JIT will NOT help you write fast loops. The JIT runtime will not fit in the processor's cache, your program will score many cache misses and the loops will slow down.

    Your processor is running at many GHz, but main RAM is terribly slow, you don't want your loops to be fetching from RAM on every instruction.

    If you carefully hand-code your loops you can fit the whole thing in the fast cache and the loop will scream.

    As was otherwise pointed out, JIT will mitigate bad code, but if the code is solid in the first place, it's not going to help.

    Use the right tool for the job! JIT gives you a VM, memory safety, and nice debugging features. It won't magically fix your bad algorithm or improve performance of an otherwise optimal program. JIT also means big runtime baggage and potential compatibility issues if the customer has a different version.
    ^^^This.

    The problem is that Java and .NET never quite succeeded at mitigating bad code, and automatically managing memory added as many problems as it solved.

    Java and .NET fill a void between C/C++ and interpreted languages like Python and Perl, and frankly I think that's a dying niche... There's so few good applications written in those 2 languages, they're primarily used by corporate developers who are relatively unskilled to write crappy enterprise applications.

  6. #86
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    Quote Originally Posted by directhex View Post
    Qt 1.0 and GTK 1.0 are still shipping? An app built against those will build today and run?

    If not, you need to relearn/retrain every time the Mad Hatter shouts "change places!" and random APIs get thrown out of the window
    Yeah, good luck running your software that's written for the Windows for Workgroups 3.11 APIs on Windows Vista.

    Windows evolves, APIs change, so does Linux. On Linux it's actually better; you *can* run your old software from 1992 on a 2012 Linux installation. Not even Windows can beat that.
    Last edited by RealNC; 09-14-2012 at 04:34 PM.

  7. #87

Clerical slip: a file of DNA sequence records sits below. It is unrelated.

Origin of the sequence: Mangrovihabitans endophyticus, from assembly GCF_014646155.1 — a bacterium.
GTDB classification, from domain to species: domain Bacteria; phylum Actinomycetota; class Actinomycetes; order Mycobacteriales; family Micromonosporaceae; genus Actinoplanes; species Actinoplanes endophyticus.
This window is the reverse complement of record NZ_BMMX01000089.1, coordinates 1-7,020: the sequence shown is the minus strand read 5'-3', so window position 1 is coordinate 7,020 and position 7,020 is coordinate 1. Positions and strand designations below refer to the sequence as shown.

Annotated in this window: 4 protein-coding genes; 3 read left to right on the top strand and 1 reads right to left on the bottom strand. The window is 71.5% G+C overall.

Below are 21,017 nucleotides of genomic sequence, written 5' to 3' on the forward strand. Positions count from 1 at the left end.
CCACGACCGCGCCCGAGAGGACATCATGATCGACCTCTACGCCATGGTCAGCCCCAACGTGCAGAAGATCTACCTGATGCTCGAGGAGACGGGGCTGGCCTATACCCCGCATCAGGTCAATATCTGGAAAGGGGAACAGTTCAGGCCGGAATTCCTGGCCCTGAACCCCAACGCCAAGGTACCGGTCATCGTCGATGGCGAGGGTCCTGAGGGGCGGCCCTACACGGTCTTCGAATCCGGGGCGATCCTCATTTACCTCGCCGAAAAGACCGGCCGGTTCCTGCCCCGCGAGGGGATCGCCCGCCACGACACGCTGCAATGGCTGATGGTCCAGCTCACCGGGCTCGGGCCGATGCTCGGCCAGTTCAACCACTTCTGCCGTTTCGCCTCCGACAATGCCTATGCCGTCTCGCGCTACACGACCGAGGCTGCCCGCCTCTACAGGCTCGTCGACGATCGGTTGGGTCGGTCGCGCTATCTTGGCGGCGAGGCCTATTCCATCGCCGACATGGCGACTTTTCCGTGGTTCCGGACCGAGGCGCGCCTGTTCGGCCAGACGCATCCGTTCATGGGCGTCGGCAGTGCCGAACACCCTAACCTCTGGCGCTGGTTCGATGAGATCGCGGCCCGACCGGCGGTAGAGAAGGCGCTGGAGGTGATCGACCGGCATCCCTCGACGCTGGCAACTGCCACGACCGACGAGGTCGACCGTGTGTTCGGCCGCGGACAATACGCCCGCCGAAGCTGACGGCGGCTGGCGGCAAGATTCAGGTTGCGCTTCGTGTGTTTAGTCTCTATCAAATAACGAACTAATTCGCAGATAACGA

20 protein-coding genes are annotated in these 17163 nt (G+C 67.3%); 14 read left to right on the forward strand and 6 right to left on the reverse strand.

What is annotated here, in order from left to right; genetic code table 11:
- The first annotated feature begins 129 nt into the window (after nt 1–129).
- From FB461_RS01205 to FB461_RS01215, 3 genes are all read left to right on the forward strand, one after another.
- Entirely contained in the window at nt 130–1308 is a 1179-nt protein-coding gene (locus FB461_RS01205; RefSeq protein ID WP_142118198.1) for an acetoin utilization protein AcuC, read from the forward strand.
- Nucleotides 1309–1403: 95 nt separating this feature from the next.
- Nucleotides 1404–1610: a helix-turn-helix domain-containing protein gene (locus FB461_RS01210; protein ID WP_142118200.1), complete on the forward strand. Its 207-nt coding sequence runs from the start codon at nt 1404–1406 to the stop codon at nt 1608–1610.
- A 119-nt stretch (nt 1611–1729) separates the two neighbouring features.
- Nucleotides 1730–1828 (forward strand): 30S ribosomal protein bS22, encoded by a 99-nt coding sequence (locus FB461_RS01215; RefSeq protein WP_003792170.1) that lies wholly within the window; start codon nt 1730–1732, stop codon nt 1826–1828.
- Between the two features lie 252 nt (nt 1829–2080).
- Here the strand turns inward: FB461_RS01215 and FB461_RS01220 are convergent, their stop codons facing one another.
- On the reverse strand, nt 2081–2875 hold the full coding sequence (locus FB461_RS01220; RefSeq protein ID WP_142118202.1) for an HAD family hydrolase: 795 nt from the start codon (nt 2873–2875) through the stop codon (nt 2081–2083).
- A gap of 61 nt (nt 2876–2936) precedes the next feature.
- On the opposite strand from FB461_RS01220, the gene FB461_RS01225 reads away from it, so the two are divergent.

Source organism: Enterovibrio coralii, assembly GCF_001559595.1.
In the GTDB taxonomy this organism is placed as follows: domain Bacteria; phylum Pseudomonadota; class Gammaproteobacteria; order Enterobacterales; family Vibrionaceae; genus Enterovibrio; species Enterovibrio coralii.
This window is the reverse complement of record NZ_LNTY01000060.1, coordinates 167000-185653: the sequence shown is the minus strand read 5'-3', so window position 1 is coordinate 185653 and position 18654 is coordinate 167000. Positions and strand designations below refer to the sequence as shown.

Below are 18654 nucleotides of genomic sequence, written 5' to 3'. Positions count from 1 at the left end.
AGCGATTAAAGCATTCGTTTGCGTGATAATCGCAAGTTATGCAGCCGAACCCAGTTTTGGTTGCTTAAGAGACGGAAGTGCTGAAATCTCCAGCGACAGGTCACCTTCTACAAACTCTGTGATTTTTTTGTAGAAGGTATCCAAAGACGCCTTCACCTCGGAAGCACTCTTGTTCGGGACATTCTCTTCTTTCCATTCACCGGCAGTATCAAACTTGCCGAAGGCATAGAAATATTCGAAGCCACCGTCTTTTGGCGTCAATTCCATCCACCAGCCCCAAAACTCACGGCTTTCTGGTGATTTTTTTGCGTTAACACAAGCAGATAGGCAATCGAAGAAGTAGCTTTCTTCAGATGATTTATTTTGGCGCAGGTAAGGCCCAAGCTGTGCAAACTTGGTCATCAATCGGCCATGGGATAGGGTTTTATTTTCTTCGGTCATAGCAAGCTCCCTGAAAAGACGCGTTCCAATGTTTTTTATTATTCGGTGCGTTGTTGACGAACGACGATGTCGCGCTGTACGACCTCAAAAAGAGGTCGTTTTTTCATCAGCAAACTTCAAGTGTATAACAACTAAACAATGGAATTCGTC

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    Quote Originally Posted by F i L View Post
    C#'s fine, but I think D + Mono-D + GTKD (which now supports Gtk 3) is ultimately a better solution overall.
    I hear there is an port of Intercal to .NET on the way.

  8. #88
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    Quote Originally Posted by jrch2k8 View Post
    this exactly prove my point, that is a horribly written C++ code running on VC that by default have many optimizations turned off like SIMD <--- aka that code is using x87 LOL

    take that code unroll it, add SSE/AVX, check the types, properly use templates and atomics[c++11], optimize the memory handling and use ICC or GCC with at least -O2 -march=native and -msse2 and compare it to java again
    You can't assume SSE2 on your executing platform. Take a Linux distribution as an example, you need to build things for the lowest common denominator. Debian's i386 version requires a mandatory i586-class processor as a minimum, for example (i.e. an original Pentium 90MHz is supported). A JITter is great for supporting wide classes of system, since it can enable run-time optimizations that GCC flags can't

  9. #89
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    Quote Originally Posted by RealNC View Post
    Yeah, good luck running your software that's written for the Windows for Workgroups 3.11 APIs on Windows Vista.
    They'll work, on 32-bit Vista.

  10. #90
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    Default Very True

    Quote Originally Posted by Sidicas View Post
    ...Mono is *very* important for cross-platform games from small companies.
    This is very true. Its the reason iv'e been able to quickly and easily develop cross platform games on literally every platform with just two people using C#.
    Other good examples of where Mono C# has become very productive is Unity3D scripts. No need to learn some specialized scripting language.